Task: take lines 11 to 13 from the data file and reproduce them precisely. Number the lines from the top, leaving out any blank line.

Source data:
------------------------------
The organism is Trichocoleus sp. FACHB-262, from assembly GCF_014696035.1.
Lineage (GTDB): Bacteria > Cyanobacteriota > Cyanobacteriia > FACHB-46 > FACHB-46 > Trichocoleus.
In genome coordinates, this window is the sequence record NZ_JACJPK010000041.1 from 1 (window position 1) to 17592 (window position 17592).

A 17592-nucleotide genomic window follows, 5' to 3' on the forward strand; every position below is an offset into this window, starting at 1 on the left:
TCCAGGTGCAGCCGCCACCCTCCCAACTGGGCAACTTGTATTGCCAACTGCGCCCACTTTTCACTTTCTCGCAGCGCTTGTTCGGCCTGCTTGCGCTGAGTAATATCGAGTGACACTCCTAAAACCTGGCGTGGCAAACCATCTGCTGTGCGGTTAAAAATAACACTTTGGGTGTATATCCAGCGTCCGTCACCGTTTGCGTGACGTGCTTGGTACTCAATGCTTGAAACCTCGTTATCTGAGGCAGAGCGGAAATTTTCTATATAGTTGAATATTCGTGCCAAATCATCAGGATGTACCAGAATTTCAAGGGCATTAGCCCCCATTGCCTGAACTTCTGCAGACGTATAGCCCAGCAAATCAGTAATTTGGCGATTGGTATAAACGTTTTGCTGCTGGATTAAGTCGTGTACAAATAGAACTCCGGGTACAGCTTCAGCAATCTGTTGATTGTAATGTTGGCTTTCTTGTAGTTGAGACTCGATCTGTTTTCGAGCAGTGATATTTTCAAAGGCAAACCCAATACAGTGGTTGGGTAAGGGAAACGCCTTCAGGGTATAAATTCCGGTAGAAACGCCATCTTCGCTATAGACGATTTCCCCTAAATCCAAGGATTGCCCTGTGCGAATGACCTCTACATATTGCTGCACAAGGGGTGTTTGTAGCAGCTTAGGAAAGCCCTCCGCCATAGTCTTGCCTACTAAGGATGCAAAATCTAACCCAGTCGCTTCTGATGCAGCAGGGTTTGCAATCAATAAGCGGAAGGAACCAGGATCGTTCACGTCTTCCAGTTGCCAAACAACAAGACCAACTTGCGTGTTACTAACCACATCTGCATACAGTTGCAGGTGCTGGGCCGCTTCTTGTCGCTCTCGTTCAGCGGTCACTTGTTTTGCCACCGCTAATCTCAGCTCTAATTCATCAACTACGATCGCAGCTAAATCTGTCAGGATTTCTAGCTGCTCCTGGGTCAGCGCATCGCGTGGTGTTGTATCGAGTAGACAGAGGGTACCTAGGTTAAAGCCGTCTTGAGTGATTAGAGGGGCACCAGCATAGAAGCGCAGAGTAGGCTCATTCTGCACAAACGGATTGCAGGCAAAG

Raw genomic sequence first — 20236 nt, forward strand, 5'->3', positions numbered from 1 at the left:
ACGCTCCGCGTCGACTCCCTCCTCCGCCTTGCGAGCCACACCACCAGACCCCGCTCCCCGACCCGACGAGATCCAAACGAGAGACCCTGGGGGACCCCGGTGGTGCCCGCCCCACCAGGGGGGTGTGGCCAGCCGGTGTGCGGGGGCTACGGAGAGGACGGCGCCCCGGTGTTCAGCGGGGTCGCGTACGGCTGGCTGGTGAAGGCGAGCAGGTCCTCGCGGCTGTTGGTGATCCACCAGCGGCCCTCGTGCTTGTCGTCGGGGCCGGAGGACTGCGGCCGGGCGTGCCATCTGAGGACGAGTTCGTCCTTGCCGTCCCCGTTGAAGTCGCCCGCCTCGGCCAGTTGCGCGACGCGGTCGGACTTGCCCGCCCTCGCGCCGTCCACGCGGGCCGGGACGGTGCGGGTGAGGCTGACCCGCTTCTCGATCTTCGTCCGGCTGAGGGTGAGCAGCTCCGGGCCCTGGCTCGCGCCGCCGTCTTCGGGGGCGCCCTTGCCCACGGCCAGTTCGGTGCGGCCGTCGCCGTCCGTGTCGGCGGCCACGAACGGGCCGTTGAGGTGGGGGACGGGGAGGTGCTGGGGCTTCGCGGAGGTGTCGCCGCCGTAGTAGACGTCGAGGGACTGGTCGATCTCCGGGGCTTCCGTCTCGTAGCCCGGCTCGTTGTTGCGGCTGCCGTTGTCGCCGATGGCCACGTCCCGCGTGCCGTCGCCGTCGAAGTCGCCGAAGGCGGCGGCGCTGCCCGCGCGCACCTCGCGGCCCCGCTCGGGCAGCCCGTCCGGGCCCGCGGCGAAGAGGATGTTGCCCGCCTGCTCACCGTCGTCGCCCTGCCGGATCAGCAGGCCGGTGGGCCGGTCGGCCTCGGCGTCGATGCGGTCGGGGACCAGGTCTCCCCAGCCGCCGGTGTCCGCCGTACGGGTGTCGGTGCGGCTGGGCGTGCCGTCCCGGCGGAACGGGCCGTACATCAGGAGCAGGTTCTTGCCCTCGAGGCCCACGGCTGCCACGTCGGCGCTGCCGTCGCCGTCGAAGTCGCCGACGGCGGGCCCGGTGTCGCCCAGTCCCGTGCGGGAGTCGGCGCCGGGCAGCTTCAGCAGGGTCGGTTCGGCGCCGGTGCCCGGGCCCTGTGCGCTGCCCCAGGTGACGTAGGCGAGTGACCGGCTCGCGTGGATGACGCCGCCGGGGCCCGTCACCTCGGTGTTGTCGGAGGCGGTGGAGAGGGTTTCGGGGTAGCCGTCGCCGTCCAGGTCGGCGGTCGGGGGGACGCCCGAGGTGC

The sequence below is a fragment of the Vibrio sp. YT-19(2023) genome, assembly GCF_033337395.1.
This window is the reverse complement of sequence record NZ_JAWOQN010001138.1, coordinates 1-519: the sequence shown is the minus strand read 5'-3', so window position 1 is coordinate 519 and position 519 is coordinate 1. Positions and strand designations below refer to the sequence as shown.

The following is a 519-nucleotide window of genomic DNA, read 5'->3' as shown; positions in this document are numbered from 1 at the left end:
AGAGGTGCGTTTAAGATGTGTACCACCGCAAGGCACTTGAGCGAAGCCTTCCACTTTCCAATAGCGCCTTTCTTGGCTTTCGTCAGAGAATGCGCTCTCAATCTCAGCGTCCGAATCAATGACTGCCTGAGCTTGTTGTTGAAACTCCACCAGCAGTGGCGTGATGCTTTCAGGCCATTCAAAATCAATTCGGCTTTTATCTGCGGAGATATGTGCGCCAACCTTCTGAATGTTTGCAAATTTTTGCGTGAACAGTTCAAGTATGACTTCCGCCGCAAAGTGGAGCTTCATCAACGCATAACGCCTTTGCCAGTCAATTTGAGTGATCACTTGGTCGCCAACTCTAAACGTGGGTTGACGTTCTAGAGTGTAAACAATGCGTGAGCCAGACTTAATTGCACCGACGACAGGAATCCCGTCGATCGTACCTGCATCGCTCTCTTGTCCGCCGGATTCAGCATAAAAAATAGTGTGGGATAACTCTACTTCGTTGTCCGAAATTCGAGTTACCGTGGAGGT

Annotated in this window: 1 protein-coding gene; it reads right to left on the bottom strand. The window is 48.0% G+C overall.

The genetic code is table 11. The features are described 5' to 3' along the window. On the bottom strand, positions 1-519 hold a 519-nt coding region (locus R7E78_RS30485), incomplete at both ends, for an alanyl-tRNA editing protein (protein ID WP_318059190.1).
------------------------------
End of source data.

AGAGGTGCGTTTAAGATGTGTACCACCGCAAGGCACTTGAGCGAAGCCTTCCACTTTCCAATAGCGCCTTTCTTGGCTTTCGTCAGAGAATGCGCTCTCAATCTCAGCGTCCGAATCAATGACTGCCTGAGCTTGTTGTTGAAACTCCACCAGCAGTGGCGTGATGCTTTCAGGCCATTCAAAATCAATTCGGCTTTTATCTGCGGAGATATGTGCGCCAACCTTCTGAATGTTTGCAAATTTTTGCGTGAACAGTTCAAGTATGACTTCCGCCGCAAAGTGGAGCTTCATCAACGCATAACGCCTTTGCCAGTCAATTTGAGTGATCACTTGGTCGCCAACTCTAAACGTGGGTTGACGTTCTAGAGTGTAAACAATGCGTGAGCCAGACTTAATTGCACCGACGACAGGAATCCCGTCGATCGTACCTGCATCGCTCTCTTGTCCGCCGGATTCAGCATAAAAAATAGTGTGGGATAACTCTACTTCGTTGTCCGAAATTCGAGTTACCGTGGAGGT

Annotated in this window: 1 protein-coding gene; it reads right to left on the bottom strand. The window is 48.0% G+C overall.

The genetic code is table 11. The features are described 5' to 3' along the window. On the bottom strand, positions 1-519 hold a 519-nt coding region (locus R7E78_RS30485), incomplete at both ends, for an alanyl-tRNA editing protein (protein ID WP_318059190.1).